In New Hampshire, if you go through foreclosure and the sale price is not enough to cover the balance of your mortgage, your lender can come after you for the "deficiency." Read on to learn what a deficiency judgment is, when your mortgage lender can collect one against you in New Hampshire, and what happens to the deficiency in a short sale or a deed in lieu of foreclosure in New Hampshire.
When a lender forecloses on a mortgage, the total debt owed by the borrowers to the lender frequently exceeds the foreclosure sale price. The difference between the sale price and the total debt is called a deficiency.
Example. Say the total debt owed is $200,000, but the home only sells for $150,000 at the foreclosure sale. The deficiency is $50,000.
In some states, the lender can seek a personal judgment against the debtor to recover the deficiency. Generally, once the lender gets a deficiency judgment, the lender may collect this amount (in our example, $50,000) from the borrowers by doing such things as garnishing the borrowers’ wages or levying the borrowers’ bank account. (Learn about methods that creditors can use to collect judgments.)
(To learn more about deficiency judgments in the foreclosure context, see our Deficiency Judgments After Foreclosure area.)
The majority of foreclosures in New Hampshire are nonjudicial, which means the lender does not have to go through state court to get one. (However, New Hampshire foreclosures can also be judicial and go through the state court system. To learn more about the difference between judicial and nonjudicial foreclosure, and the procedures for each, see Will Your Foreclosure Take Place In or Out of Court?)
Learn more about the New Hampshire foreclosure process.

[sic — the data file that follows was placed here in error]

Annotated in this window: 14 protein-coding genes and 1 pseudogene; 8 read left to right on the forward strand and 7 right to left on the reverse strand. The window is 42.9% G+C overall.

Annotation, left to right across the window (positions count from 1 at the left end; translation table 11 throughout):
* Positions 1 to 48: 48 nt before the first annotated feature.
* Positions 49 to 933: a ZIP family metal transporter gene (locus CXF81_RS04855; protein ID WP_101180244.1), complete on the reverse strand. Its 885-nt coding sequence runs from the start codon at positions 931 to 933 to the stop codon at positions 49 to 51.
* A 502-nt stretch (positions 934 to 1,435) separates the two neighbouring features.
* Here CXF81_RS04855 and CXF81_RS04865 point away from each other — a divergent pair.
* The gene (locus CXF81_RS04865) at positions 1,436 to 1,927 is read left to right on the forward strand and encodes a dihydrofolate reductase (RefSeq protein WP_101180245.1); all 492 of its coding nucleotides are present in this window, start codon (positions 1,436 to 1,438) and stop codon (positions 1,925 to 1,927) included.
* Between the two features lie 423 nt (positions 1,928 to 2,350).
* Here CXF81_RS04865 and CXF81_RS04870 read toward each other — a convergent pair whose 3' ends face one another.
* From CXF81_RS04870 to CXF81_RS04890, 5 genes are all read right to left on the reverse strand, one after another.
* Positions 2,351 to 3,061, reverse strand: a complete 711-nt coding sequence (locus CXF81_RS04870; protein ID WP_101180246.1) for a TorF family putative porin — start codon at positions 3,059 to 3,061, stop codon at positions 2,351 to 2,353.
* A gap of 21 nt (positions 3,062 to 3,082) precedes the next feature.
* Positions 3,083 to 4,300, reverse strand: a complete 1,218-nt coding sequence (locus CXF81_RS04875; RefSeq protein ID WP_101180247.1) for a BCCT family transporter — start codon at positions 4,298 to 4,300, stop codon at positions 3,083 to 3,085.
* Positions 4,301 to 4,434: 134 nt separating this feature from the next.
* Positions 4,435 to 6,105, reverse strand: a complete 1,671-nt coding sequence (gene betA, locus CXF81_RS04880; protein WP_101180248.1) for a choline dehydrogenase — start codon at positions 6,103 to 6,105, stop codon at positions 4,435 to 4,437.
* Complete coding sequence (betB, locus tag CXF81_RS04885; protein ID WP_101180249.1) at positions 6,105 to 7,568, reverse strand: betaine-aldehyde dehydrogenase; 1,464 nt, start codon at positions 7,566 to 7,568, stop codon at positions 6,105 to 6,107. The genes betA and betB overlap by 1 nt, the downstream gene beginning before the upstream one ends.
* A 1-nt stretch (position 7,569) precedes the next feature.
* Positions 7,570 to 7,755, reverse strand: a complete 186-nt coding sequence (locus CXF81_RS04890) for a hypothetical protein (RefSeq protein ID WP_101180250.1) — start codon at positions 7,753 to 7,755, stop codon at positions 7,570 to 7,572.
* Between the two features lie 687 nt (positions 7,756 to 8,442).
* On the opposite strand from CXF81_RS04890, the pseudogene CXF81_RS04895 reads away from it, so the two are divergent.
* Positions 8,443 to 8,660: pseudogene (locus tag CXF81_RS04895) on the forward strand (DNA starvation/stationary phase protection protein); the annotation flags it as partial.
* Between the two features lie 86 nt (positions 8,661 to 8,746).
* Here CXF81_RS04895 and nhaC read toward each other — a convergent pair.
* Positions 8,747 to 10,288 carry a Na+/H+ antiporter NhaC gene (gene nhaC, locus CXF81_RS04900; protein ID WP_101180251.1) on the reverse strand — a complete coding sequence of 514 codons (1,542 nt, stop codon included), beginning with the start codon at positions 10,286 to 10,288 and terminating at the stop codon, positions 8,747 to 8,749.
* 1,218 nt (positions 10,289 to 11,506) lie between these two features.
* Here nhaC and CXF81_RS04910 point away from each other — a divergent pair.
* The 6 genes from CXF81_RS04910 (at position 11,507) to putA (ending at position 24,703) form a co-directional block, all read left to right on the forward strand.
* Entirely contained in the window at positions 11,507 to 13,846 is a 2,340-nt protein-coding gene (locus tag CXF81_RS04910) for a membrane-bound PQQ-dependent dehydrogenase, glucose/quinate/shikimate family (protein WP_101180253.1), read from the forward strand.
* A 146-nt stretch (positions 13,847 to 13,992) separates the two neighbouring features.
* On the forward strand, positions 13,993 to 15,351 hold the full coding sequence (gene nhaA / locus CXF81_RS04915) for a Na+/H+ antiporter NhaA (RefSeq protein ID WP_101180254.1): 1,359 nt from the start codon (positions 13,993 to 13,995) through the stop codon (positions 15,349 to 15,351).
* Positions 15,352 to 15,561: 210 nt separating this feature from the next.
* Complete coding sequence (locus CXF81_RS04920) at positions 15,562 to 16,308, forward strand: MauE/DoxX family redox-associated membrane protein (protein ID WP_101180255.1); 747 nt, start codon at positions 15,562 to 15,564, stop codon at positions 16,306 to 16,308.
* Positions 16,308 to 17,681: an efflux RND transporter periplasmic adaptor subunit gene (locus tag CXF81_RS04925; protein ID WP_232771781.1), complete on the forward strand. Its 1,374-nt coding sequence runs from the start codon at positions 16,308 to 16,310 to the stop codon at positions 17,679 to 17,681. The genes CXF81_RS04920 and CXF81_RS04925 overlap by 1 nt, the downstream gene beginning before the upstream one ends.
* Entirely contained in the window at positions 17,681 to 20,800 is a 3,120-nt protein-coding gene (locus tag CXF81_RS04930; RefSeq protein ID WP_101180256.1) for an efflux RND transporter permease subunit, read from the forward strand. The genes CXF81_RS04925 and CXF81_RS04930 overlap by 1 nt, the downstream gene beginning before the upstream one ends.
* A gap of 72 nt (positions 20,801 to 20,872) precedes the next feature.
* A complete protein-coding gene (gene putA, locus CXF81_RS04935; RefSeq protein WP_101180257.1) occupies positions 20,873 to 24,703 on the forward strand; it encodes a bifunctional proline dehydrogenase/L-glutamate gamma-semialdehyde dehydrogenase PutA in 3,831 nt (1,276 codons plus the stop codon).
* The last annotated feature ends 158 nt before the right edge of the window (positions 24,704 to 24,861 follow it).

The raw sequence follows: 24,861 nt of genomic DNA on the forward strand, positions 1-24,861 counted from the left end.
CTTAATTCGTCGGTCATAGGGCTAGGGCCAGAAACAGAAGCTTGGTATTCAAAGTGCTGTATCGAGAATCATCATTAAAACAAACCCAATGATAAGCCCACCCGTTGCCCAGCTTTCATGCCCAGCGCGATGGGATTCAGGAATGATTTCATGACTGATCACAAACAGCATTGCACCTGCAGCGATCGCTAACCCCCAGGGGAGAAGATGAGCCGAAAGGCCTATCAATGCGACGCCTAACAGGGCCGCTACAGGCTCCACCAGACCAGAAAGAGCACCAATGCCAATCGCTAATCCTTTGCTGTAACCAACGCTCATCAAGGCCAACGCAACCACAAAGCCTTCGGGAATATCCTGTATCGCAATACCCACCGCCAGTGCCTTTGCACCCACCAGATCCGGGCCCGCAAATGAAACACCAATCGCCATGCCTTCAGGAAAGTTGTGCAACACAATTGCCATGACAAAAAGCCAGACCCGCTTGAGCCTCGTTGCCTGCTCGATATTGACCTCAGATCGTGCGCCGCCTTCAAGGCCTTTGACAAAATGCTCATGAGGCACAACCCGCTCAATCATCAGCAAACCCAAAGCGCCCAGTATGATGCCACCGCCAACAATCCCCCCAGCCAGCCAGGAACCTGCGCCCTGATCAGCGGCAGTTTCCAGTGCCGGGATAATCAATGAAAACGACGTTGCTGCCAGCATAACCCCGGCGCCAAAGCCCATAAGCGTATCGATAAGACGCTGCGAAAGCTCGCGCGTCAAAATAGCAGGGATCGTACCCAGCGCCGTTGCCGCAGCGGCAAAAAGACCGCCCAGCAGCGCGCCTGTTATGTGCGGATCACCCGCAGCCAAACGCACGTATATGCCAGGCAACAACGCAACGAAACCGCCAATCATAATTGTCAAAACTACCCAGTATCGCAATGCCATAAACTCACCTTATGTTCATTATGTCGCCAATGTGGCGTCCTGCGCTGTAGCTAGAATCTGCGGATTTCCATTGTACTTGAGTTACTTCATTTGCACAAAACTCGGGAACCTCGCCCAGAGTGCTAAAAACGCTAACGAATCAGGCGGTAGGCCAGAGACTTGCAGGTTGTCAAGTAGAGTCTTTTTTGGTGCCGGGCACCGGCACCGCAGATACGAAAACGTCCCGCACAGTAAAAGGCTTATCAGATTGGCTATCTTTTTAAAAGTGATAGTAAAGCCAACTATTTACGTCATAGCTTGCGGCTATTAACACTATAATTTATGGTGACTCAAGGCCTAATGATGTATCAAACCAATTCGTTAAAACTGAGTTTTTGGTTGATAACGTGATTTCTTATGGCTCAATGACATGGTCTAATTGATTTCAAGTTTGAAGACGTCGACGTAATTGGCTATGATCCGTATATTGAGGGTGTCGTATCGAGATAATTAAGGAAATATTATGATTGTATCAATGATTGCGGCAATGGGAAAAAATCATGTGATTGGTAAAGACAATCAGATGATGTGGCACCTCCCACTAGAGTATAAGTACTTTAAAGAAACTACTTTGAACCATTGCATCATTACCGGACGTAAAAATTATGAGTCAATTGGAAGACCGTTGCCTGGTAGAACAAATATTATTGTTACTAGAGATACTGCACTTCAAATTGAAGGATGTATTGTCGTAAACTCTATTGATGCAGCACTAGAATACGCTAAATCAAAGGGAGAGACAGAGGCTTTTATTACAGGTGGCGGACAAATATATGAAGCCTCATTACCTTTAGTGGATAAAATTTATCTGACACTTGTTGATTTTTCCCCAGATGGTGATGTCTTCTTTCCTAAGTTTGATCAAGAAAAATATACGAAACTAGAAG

Deficiency judgments are allowed in New Hampshire. To obtain a deficiency judgment following a nonjudicial foreclosure, the lender will have to file a lawsuit following the foreclosure sale. The lender must demonstrate that the foreclosure sale price was fair and reasonable, which depends on the circumstances of each case, and is not necessarily based on the property’s fair market value.
Generally, when a senior lienholder forecloses, any junior liens (these would include second mortgages and HELOCs, among others) are also foreclosed and those junior lienholders lose their security interest in the real estate. If a junior lienholder has been sold-out in this manner, that junior lienholder can sue you personally on the promissory note. This means that if the equity in your home doesn’t cover second and third mortgages, you may face lawsuits from those lenders to collect the balance of the loans.
Learn more in our article What Happens to Liens and Second Mortgages in Foreclosure?
A short sale is when you sell your home for less than the total debt balance remaining on your mortgage and the proceeds of the sale pay off a portion of the mortgage balance. (Learn more about short sales to avoid foreclosure.)
In New Hampshire, a lender can get a deficiency judgment following a short sale. To avoid a deficiency judgment, the short sale agreement must expressly state that the lender waives its right to the deficiency. If the short sale agreement does not contain this waiver, the lender may file a lawsuit to obtain a deficiency judgment.
A deed in lieu of foreclosure occurs when a lender agrees to accept a deed to the property instead of foreclosing in order to obtain title. With a deed in lieu of foreclosure, the deficiency amount is the difference between the fair market value of the property and the total debt. (Learn more about deeds in lieu of foreclosure.)
In New Hampshire, a lender can get a deficiency judgment following a deed in lieu of foreclosure. To avoid a deficiency judgment with a deed in lieu of foreclosure, the agreement must expressly state that the transaction is in full satisfaction of the debt. If the deed in lieu of foreclosure agreement does not contain this provision, the lender may file a lawsuit to obtain a deficiency judgment against you.
To read the statutes that govern foreclosures in New Hampshire, go to the New Hampshire Legislature’s webpage at www.gencourt.state.nh.us. Click on “NH State Laws” and “Browse” to find the Table of Contents for the New Hampshire statutes. The statutes covering foreclosures can be found in Title 48 (XLVIII), Chapter 479.